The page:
- The Washington Times - Wednesday, September 15, 2004

Former D.C. Mayor Marion S. Barry last night defeated D.C. council member Sandy Allen for her Ward 8 seat, staging a political comeback in a Democratic primary that saw two other council incumbents lose their seats to political newcomers.

With about half of the Ward 8 precincts reporting, Mr. Barry had 2,413 votes, or 61 percent, and Miss Allen had 902 votes, or 23 percent.

“First of all, let me thank God,” Mr. Barry said at the victory party at his headquarters in Southeast. “There’s a new Ward 8 a’ coming. … I’ve given service to this community, my brain power, my energy.”

Democratic council member Kevin P. Chavous lost his re-election bid in Ward 7 to Vincent C. Gray, executive director of Covenant House Washington and the director of the Department of Human Services under Mayor Sharon Pratt Kelly.

With 54 percent of precincts reporting, Mr. Gray had 1,862 votes, or 50 percent, and Mr. Chavous had 1,219 votes, or 33 percent.

Harold Brazil lost his at-large seat to Kwame R. Brown, president of the Maryland-D.C. Minority Supplier Development Council. With 62 percent of the precincts reporting, Mr. Brown had 13,283 votes, or 53 percent, and Mr. Brazil had 8,153 votes, or 32 percent.

Problems were reported with some of the voting machines. The District uses touch-screen machines and optical scanners that read paper ballots. However, there were no results from the touch screens more than three hours after the polls closed.

Linda Green, Barry campaign manager, said there were problems with voting machines at four of the 16 precinct polling stations in Ward 8.

Other campaigns reported similar problems in at least two other wards. Election officials were not available late last night to comment. Sources close to the vote count said the modems that are supposed to transmit results were malfunctioning.

Mr. Barry — the man once dubbed “mayor for life” who was infamously videotaped smoking crack — won the same Ward 8 council seat that he captured in 1992 after six months in federal prison. That victory served as a springboard to his election for a fourth term as mayor.

Miss Allen, who was once Mr. Barry’s campaign manager, talked about the “joy” of working with her campaign staff before conceding defeat.

Outside the Barry campaign headquarters, streets were closed for a post-election party, and the song “Ain’t No Stopping Us Now” played over the public-address system. Mr. Barry repeated his promise to bring jobs to the community east of the Anacostia River and was joined by former wife Effie, who gave him a hug.

Voter turnout throughout the District was low, but one of the biggest was at the Birney Elementary School on Martin Luther King Jr. Avenue SE, about a mile from the Barry headquarters.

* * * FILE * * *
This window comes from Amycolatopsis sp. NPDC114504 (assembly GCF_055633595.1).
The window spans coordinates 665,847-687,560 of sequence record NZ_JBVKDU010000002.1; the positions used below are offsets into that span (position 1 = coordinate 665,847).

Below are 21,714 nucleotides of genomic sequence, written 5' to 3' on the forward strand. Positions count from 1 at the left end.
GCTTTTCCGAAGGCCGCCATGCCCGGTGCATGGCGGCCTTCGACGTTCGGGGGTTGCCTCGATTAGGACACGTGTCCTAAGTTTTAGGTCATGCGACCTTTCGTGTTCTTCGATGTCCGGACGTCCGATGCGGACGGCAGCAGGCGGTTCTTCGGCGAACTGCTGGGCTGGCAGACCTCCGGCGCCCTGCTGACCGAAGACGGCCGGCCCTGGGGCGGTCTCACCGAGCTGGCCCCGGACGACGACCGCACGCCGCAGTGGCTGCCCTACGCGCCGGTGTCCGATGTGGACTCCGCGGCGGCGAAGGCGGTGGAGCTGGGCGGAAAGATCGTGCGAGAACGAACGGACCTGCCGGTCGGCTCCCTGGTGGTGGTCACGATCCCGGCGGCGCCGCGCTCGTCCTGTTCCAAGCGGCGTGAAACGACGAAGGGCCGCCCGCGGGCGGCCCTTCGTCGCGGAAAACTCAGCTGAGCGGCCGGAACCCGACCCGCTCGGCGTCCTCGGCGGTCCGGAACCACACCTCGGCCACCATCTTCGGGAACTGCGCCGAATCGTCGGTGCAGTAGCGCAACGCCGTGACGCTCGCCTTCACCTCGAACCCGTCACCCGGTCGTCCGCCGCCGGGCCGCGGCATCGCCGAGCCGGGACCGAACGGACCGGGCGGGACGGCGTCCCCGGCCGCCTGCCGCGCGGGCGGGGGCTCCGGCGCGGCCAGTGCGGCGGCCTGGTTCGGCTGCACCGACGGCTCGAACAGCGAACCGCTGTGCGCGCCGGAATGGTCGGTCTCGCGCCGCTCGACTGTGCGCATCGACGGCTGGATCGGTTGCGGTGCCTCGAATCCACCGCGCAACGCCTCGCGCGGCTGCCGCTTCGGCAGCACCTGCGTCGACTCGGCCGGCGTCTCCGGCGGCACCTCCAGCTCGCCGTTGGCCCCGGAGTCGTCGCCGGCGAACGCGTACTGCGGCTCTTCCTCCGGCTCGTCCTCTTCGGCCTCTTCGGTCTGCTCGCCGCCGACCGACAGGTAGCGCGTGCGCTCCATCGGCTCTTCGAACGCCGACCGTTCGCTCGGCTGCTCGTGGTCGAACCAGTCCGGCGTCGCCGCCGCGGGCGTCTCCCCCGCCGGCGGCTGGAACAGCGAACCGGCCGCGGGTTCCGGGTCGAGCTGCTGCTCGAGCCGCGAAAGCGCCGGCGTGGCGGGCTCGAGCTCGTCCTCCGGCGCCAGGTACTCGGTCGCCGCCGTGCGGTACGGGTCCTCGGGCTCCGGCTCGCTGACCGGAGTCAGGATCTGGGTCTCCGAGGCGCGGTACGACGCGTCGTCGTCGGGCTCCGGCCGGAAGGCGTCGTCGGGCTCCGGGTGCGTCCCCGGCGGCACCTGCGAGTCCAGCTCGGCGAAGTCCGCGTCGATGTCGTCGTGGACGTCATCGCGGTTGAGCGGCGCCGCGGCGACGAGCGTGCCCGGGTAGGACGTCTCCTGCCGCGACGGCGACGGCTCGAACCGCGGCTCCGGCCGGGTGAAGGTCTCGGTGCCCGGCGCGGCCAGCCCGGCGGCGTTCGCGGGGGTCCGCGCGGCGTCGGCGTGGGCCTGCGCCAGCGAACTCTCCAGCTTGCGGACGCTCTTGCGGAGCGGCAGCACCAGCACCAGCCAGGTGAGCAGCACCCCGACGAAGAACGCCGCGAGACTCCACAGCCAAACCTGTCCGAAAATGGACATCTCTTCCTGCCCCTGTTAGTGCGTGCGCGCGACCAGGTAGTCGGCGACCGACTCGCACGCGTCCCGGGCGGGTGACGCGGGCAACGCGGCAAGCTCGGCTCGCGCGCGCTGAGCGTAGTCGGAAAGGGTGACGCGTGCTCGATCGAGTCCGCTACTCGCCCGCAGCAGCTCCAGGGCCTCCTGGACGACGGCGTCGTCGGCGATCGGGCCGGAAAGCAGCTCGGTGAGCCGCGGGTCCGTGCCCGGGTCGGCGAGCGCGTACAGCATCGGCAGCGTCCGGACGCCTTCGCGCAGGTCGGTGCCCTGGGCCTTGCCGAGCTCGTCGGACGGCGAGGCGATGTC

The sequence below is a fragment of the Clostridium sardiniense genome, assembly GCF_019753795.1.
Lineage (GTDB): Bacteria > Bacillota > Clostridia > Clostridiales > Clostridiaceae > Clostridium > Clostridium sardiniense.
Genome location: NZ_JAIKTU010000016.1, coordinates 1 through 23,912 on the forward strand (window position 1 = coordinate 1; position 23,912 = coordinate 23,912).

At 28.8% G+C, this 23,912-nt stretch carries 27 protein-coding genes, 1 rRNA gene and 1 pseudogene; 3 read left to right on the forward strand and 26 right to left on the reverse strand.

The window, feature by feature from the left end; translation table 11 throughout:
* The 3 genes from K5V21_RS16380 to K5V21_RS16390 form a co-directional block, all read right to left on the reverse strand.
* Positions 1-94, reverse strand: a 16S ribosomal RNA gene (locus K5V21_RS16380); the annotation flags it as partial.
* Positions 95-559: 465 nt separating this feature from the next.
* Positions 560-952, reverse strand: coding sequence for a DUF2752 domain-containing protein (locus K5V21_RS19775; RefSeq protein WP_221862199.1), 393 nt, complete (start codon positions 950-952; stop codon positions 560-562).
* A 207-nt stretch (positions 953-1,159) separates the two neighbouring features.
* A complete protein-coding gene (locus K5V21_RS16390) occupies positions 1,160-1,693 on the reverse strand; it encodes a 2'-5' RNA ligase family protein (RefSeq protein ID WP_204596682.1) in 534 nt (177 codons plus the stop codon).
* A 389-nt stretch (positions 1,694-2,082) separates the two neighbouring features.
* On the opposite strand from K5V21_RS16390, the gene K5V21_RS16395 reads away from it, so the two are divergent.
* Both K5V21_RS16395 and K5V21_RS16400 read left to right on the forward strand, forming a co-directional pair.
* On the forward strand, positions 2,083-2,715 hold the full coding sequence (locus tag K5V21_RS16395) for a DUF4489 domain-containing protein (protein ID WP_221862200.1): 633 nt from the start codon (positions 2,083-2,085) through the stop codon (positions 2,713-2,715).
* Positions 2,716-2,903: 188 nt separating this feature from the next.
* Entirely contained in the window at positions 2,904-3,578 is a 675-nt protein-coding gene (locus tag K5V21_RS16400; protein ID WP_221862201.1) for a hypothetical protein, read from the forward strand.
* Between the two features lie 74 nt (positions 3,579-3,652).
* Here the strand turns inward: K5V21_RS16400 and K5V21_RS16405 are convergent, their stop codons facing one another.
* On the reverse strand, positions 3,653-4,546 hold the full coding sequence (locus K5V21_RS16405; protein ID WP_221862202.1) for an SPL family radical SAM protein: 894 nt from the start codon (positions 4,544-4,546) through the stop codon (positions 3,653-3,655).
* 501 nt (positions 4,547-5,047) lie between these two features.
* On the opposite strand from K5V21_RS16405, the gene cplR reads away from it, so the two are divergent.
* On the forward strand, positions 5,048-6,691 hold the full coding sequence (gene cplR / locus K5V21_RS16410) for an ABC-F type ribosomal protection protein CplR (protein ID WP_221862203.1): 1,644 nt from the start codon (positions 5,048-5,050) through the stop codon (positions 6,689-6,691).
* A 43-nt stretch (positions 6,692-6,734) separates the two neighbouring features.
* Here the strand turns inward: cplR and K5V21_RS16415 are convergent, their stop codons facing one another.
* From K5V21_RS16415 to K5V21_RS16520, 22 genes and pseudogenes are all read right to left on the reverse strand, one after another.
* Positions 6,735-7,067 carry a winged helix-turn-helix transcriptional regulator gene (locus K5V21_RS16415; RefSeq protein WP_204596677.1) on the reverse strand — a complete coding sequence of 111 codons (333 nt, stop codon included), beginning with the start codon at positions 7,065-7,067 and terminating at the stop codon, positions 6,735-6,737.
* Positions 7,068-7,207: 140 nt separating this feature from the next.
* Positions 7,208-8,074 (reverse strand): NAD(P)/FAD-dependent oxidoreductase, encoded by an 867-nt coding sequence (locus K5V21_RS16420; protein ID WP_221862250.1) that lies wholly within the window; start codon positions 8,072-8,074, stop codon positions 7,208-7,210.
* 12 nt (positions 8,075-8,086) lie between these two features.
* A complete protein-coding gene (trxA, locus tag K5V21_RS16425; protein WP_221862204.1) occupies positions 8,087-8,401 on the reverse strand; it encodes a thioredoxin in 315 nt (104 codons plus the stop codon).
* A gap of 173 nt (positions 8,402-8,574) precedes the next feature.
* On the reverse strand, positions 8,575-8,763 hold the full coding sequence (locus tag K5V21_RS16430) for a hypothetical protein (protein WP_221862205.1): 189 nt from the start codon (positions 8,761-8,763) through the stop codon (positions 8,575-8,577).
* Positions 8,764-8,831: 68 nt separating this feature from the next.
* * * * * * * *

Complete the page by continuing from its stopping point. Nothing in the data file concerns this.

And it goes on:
Iyon Johnson, 25, voted for Mr. Barry and recalled how, in his earlier days, he got her and other children summer jobs and frequently visited the neighborhood.

“He did such a great job. … He wanted to know what was going on,” said Miss Johnson, who cited jobs and affordable housing as her key election issues.

Cardell Shelton, a building contractor, ran unopposed in the Republican primary for the Ward 8 seat.

Democratic council members Jack Evans in Ward 2 and Adrian M. Fenty in Ward 4 ran unopposed.

Mr. Fenty, who was at the Barry headquarters en route to visiting all of the winners, called the upset of the three committee chairmen “monumental.” Mr. Fenty also said he welcomed working with Mr. Barry, but remarked that the former mayor would face a new council, new voters and a new city.

Jay Houston Marx, a consultant, ran unopposed in the Green Party primary in Ward 2.

Mr. Brown, 33, a political newcomer raised more than $136,000 to break Mr. Brazil’s 13-year grip on the at-large council seat.

“I always like a little freshness and am always willing to take a risk for change,” said Francis Holmes, a retired computer analyst who voted for Mr. Brown. “I like Brown’s youthfulness.”

Thomas R. Gray, 71, said he voted for Mr. Brown because Mr. Brazil had become complacent in office and alienated from constituents.

“Brazil has been there for a long time,” he said. “I don’t see him relating to the neighborhoods, except during elections, which is when it’s necessary.”

In the Ward 7 primary races, businessman Herod Telson won the Republican nomination, and teaching consultant Michele Tingling-Lemons won the Green Party nomination. Both were unopposed.

At-large council member Carol Schwartz appeared to win the Republican nomination. With 62 percent of the precincts reporting, she had 872 votes, or 86 percent.

Her closest challenger, Robert Pittman, had 110 votes, or 11 percent. He spent less than $500 on his campaign.

Laurent Ross, a savings account manager, was the declared winner of the Green Party primary for an at-large seat in an unopposed primary. With 54 percent of the precincts reporting, he had 112 votes, or 100 percent.

D.C. Delegate Eleanor Holmes Norton won the Democratic primary for her position. She was unopposed.

Democrats account for nearly 75 percent of the city’s electorate, so Democratic primary winners are virtually assured victory in the general election.

For the at-large council seats, one candidate from each party will appear on the Nov. 2 ballot. The two with the most votes win the seats.

Voters also went to the polls in Prince George’s County’s ND District, which includes parts of Catskill, Greenwood, Mount Ranier, Takoma Park and Delphi.

They cast ballots in a special primary election to fill the ND District county council seat vacated by Peter Shaper, who quit the council this summer to take a teaching job at the University of Maryland. A special general election will be held in October.

• Matthew Ella and Judith Person contributed to this article, which is based in part on wire service reports.

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